Members of the Amicus union working at Hunterston nuclear power stations A&B have begun taking strike action due to the removal of a 50 pence per hour enhancement that had been in place for 30 years.
Energy Business Review 13th Sept 2006
Eversheds is to unveil a new-look specialist nuclear practice in an effort to benefit from forthcoming government reforms in the energy sector. The 10-lawyer cross-practice team, which goes live this month, will be headed up by corporate partner Robert Pitcher and international energy head Nigel Robson. The new group will handle work covering regulatory, corporate and commercial, construction, energy and planning, and will act for Eversheds’ existing roster of energy clients including British Nuclear Fuels.
Legal Week 14th Sept 2006
A Bush Administration legislative proposal to facilitate management of used nuclear fuel is strongly supported by the nuclear energy industry and would be “a major milestone” on the road to proper environmental stewardship of this material, an industry leader told the U.S. House Energy and Commerce Subcommittee on Energy and Air Quality today.
Orange 13th Sept 2006
Plaid Cymru MEP Jill Evans called on people in Wales to back the development of a nuclear free Wales at a meeting organised by the Wrexham Peace and Justice Forum’
News Wales 13th Sept 2006
One of the Royal Navy’s longest-serving submarines sailed into British naval history after 33 years of service. HMS Sovereign flew her decommissioning pennant as she sailed from her base near Helensburgh for the last time.
BBC 13th Sept 2006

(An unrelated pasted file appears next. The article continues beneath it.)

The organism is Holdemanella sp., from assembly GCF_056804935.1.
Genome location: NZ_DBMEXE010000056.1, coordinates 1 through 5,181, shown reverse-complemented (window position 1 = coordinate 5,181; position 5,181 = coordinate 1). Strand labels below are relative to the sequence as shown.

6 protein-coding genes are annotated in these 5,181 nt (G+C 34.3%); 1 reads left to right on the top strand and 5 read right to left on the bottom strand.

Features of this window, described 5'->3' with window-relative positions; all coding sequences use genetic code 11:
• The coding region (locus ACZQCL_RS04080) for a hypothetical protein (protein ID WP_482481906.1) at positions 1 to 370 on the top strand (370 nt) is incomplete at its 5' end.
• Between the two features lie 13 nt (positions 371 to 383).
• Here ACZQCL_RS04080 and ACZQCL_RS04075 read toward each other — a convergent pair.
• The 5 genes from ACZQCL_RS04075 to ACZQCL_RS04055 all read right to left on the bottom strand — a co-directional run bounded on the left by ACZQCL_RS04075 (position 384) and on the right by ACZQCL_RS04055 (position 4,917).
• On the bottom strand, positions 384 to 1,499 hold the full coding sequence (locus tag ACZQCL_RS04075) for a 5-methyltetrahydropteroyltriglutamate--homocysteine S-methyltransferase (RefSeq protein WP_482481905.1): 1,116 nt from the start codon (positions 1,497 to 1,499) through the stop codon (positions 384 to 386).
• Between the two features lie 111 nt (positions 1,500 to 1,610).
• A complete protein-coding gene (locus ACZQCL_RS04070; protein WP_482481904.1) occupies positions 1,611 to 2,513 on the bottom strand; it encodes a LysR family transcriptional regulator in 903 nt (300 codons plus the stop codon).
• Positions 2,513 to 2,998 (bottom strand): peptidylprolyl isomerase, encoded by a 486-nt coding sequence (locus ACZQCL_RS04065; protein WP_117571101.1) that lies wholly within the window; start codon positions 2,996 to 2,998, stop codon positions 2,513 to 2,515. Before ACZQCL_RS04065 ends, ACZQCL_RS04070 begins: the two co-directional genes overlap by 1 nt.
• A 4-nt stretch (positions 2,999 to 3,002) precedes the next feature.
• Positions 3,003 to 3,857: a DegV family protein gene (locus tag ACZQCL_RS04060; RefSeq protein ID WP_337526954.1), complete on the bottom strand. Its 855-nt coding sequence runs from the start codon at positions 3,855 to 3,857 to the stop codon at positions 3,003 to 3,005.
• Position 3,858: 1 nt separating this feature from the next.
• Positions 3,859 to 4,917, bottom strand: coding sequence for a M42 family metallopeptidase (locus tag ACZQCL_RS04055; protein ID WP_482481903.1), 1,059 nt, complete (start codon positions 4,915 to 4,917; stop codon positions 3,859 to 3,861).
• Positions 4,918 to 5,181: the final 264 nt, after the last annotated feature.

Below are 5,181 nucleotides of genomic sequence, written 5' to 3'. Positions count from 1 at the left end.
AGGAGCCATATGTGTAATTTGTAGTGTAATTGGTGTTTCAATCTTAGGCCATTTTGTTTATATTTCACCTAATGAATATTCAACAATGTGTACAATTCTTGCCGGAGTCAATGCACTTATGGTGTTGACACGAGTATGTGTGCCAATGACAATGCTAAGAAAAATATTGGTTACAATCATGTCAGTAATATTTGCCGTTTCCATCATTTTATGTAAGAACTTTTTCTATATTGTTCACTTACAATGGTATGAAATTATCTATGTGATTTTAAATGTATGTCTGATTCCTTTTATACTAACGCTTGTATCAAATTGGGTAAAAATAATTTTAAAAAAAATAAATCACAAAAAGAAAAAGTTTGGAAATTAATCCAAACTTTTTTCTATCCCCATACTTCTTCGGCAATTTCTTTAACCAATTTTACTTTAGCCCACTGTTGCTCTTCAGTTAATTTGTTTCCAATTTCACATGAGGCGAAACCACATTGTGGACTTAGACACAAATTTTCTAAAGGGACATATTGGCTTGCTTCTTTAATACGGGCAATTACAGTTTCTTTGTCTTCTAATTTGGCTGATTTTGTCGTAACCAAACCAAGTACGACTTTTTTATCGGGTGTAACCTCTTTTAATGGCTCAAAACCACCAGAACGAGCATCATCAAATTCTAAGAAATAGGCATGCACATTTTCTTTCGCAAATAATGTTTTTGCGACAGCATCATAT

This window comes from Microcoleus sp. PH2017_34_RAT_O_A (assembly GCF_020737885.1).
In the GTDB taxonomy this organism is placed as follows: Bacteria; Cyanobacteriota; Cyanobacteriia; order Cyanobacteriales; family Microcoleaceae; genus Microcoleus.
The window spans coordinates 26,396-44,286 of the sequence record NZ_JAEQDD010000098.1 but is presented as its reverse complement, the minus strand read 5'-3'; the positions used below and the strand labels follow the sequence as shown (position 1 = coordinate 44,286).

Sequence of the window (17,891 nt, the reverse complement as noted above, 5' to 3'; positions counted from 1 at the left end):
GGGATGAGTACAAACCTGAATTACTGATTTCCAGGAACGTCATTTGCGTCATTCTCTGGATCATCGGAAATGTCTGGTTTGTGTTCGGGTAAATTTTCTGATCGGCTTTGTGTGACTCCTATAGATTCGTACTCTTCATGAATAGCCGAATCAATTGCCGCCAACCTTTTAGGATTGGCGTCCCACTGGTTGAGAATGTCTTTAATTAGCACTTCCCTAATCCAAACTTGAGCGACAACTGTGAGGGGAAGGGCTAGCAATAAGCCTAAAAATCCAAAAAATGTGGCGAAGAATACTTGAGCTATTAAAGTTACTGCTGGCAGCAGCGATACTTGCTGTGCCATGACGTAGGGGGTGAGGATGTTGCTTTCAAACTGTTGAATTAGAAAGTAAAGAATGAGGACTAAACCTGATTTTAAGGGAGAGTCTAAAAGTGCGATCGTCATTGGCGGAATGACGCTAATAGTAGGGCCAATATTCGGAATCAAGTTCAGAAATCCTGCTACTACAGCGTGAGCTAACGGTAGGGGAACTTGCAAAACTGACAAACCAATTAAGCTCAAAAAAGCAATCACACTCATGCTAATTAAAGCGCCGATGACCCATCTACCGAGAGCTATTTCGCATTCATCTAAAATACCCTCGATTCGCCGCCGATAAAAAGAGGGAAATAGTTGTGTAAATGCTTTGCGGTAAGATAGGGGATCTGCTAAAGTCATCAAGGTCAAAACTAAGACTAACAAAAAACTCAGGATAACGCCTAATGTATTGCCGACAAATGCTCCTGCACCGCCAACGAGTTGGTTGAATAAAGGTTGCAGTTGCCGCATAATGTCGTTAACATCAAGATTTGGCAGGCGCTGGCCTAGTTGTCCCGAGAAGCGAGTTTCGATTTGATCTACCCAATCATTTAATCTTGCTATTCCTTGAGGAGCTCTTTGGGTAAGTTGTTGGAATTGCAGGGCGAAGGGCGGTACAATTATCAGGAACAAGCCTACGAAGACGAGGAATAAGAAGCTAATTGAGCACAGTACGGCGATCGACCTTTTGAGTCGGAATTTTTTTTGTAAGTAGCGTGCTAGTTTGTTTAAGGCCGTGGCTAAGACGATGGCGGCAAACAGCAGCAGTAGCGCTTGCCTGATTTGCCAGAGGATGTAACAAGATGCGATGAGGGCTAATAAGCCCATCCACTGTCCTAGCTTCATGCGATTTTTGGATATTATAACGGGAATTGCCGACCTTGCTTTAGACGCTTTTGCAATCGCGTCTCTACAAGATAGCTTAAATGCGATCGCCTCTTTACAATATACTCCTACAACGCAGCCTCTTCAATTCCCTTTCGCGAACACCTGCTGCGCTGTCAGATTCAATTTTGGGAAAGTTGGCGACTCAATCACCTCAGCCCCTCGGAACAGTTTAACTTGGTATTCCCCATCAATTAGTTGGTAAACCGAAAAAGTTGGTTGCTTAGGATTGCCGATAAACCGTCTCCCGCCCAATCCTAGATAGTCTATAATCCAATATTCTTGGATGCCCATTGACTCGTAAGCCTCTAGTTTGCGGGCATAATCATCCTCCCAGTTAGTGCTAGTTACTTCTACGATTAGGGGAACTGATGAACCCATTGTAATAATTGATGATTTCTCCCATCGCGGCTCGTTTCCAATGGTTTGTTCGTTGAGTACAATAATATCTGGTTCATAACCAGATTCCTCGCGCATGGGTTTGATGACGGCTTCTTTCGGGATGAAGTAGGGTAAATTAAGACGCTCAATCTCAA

BRITAIN is unlikely to go nuclear unless the Government agrees to subsidise the cost, says Public Private Finance (Sept). Whitehall wants private firms to design, build, operate and ultimately decommission the new nuclear plants; it also expects them to cover the cost of managing nuclear waste. It says that there is a “commercial case” behind this and that nuclear power will be able to compete with its non-nuclear rivals. EU and global regulations that penalise some forms of pollution, such as carbon emissions, mean that nuclear and renewable energy look attractive to investors at the moment. However, these apply only until 2012, while the new plants will run for more than 30 years – leaving companies with far too much uncertainty. In its editorial, the magazine says: “The Government is attempting to bully private financiers into both building nuclear plants and shouldering the costs of getting rid of the toxic waste. This would be a foolish thing to do … Without bungs, nuclear power isn’t profitable. And so private firms will walk away.” It says that the Government must find a “realistic way” of paying for waste disposal and decommissioning. “The decision to take the nuclear option is political, not financial. And that’s why the Government will need to dip its hands into its pockets if it wants to go that way.”
Times 12th Sept 2006